When it comes to furrowed brows and scowls, the minimum wage issue is the referendum you want. Chris Christie looks at a minimum wage increase the same way you do when you examine your shoes after stepping on a stinkbug, but when it comes to getting such a measure passed, legislative Democrats are more deeply divided than I was as an undergraduate at Villanova University, torn between studying a career that would leave me fulfilled, happy and wealthy, or journalism. Christie already has drafted a veto message for a bill, should it reach him, so the constitutional amendment seems like a sensible route.

At that point, expect some heavy lobbying as businesses work to kill it. The concept of voters telling businesses how much compensation they should offer is a novel one, but you'll notice the economies of places that have tried this — like Cuba and the Soviet Union — are more bust than they are robust. That measure shouldn't get any support, but New Jersey has a fantastic record of favoring poorly defended ballot measures (be sure to click that editorial, I'm very proud of it, especially the part at the end warning about trialkyl prebiotic pneumorrhagia) and rejecting economically intelligent ones, so it will be interesting theater going forward.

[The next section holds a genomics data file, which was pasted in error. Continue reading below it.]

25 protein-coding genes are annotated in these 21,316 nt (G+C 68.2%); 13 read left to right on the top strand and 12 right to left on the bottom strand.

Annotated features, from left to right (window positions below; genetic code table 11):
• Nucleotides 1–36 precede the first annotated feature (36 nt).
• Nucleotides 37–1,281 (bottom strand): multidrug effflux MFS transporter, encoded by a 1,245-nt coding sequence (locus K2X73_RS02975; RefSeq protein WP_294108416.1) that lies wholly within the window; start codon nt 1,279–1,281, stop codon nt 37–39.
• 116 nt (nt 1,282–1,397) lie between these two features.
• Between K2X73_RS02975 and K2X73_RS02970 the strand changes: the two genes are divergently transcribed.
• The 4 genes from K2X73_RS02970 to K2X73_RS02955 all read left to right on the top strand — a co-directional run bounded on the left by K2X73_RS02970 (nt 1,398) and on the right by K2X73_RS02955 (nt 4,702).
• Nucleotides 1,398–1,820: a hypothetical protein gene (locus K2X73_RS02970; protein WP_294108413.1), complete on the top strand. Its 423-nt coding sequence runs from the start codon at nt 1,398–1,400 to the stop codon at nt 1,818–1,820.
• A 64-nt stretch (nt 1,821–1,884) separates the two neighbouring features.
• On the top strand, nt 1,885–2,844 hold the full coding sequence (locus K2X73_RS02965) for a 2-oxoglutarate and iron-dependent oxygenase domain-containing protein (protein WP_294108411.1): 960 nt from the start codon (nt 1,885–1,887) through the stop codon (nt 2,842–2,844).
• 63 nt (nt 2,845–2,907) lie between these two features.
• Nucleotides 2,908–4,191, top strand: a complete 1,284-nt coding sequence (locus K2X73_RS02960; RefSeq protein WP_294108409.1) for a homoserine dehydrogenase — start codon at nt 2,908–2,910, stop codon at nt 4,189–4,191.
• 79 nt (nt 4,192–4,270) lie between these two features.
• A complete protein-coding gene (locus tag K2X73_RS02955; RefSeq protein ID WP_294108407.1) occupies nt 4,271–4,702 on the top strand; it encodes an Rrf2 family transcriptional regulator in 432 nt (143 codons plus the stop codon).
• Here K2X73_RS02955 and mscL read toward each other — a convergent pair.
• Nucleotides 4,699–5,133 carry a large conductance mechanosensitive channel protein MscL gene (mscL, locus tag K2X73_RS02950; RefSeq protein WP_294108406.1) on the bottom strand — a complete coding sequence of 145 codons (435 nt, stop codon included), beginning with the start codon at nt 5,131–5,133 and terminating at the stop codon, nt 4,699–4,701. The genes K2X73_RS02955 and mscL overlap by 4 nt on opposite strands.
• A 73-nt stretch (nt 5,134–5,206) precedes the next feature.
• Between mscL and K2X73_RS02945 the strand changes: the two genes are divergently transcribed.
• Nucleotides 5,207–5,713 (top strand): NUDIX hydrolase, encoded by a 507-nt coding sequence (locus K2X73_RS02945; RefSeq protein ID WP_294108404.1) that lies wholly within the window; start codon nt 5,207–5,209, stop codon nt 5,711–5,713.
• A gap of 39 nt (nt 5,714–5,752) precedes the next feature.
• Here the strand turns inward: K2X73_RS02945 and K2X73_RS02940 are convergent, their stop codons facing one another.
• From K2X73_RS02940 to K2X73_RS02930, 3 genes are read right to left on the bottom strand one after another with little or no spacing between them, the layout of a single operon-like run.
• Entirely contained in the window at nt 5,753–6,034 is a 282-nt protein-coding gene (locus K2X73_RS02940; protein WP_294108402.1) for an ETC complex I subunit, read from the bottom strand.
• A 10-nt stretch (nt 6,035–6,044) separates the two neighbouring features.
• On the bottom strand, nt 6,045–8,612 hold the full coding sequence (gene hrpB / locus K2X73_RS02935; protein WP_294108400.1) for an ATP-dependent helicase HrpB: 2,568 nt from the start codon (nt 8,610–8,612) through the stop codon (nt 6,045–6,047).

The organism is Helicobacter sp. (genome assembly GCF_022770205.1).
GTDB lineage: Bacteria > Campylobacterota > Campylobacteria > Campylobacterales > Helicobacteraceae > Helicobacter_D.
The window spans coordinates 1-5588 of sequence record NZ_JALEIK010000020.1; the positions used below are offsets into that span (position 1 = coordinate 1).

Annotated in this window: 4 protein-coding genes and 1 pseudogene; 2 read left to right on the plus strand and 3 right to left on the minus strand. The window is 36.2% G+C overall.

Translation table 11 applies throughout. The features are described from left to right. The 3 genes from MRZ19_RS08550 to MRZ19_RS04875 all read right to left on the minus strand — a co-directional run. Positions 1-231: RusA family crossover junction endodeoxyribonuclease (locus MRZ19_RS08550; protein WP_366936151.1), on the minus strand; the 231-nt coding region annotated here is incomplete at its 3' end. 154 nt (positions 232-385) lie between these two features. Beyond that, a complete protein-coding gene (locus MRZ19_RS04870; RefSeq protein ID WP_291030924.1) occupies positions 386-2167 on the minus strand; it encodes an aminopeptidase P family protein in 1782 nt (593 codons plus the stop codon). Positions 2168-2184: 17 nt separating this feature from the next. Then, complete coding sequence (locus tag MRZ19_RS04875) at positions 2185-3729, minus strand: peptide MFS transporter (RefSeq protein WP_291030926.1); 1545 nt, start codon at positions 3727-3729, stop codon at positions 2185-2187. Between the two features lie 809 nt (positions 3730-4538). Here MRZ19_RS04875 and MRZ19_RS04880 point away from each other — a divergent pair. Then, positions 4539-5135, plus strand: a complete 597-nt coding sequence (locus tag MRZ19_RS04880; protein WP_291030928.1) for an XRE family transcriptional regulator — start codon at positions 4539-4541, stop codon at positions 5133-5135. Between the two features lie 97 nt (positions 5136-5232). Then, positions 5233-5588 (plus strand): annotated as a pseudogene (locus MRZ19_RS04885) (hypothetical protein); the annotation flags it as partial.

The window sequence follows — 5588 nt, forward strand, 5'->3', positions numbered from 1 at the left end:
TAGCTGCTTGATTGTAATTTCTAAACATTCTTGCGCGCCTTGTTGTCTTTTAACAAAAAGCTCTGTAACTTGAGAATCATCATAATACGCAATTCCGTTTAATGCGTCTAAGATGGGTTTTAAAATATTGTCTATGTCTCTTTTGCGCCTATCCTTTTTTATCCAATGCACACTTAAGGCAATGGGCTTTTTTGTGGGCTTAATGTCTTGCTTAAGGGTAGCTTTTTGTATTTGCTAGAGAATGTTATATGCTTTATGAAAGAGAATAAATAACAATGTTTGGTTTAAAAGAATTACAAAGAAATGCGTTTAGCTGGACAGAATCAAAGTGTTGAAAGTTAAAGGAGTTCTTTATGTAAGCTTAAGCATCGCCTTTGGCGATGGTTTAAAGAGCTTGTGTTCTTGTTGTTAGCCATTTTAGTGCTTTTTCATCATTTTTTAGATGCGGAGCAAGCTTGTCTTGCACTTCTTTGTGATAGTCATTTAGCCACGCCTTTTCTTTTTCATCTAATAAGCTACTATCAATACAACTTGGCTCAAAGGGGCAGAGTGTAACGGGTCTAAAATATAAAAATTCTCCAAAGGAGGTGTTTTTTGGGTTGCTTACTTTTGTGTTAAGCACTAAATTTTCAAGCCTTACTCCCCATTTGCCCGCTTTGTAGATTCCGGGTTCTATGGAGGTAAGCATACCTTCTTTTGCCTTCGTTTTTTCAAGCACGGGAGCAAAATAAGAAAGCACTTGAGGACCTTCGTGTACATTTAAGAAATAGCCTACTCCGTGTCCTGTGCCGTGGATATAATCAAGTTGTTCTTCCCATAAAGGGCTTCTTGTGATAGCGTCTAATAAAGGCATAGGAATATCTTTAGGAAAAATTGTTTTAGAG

I'm even more irreverent on Twitter @joe_arney.

Share This Story On:
advertisement

Comments


Be the first to comment.



Please note: All comments will be reviewed and may take up to 24 hours to appear on the site.

Post Comment
     View Comment Policy
advertisement
ERROR: Macro defaultSidebar is missing!
ERROR: Macro footer_top is missing!
Back to Top